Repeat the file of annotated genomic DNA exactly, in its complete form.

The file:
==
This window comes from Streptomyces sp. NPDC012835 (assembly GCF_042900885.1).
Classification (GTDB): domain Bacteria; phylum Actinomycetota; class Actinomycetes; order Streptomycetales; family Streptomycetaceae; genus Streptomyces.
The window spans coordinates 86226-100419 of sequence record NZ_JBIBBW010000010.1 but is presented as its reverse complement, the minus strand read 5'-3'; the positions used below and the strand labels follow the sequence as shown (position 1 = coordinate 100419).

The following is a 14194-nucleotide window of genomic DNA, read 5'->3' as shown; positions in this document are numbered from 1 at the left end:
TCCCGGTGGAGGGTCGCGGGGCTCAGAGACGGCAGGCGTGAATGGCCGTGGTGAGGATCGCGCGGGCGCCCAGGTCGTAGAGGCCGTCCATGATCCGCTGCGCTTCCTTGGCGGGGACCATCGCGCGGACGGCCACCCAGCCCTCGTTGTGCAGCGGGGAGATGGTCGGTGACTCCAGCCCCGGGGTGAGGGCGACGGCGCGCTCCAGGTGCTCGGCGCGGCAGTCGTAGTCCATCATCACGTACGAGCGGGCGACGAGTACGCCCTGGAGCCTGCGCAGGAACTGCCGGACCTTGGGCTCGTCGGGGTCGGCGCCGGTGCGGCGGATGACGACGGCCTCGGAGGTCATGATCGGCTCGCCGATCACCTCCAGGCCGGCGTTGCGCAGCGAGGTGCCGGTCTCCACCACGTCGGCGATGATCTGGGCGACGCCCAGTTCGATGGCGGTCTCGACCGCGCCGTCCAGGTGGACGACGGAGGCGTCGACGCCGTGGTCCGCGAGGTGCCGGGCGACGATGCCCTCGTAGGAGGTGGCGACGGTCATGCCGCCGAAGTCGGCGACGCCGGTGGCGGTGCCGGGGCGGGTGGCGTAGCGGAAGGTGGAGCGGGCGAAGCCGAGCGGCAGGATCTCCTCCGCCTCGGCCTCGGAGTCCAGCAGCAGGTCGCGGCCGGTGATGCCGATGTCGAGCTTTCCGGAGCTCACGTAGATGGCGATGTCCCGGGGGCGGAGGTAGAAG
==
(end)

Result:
This window comes from Streptomyces sp. NPDC012835 (assembly GCF_042900885.1).
Classification (GTDB): domain Bacteria; phylum Actinomycetota; class Actinomycetes; order Streptomycetales; family Streptomycetaceae; genus Streptomyces.
The window spans coordinates 86226-100419 of sequence record NZ_JBIBBW010000010.1 but is presented as its reverse complement, the minus strand read 5'-3'; the positions used below and the strand labels follow the sequence as shown (position 1 = coordinate 100419).

The following is a 14194-nucleotide window of genomic DNA, read 5'->3' as shown; positions in this document are numbered from 1 at the left end:
TCCCGGTGGAGGGTCGCGGGGCTCAGAGACGGCAGGCGTGAATGGCCGTGGTGAGGATCGCGCGGGCGCCCAGGTCGTAGAGGCCGTCCATGATCCGCTGCGCTTCCTTGGCGGGGACCATCGCGCGGACGGCCACCCAGCCCTCGTTGTGCAGCGGGGAGATGGTCGGTGACTCCAGCCCCGGGGTGAGGGCGACGGCGCGCTCCAGGTGCTCGGCGCGGCAGTCGTAGTCCATCATCACGTACGAGCGGGCGACGAGTACGCCCTGGAGCCTGCGCAGGAACTGCCGGACCTTGGGCTCGTCGGGGTCGGCGCCGGTGCGGCGGATGACGACGGCCTCGGAGGTCATGATCGGCTCGCCGATCACCTCCAGGCCGGCGTTGCGCAGCGAGGTGCCGGTCTCCACCACGTCGGCGATGATCTGGGCGACGCCCAGTTCGATGGCGGTCTCGACCGCGCCGTCCAGGTGGACGACGGAGGCGTCGACGCCGTGGTCCGCGAGGTGCCGGGCGACGATGCCCTCGTAGGAGGTGGCGACGGTCATGCCGCCGAAGTCGGCGACGCCGGTGGCGGTGCCGGGGCGGGTGGCGTAGCGGAAGGTGGAGCGGGCGAAGCCGAGCGGCAGGATCTCCTCCGCCTCGGCCTCGGAGTCCAGCAGCAGGTCGCGGCCGGTGATGCCGATGTCGAGCTTTCCGGAGCTCACGTAGATGGCGATGTCCCGGGGGCGGAGGTAGAAG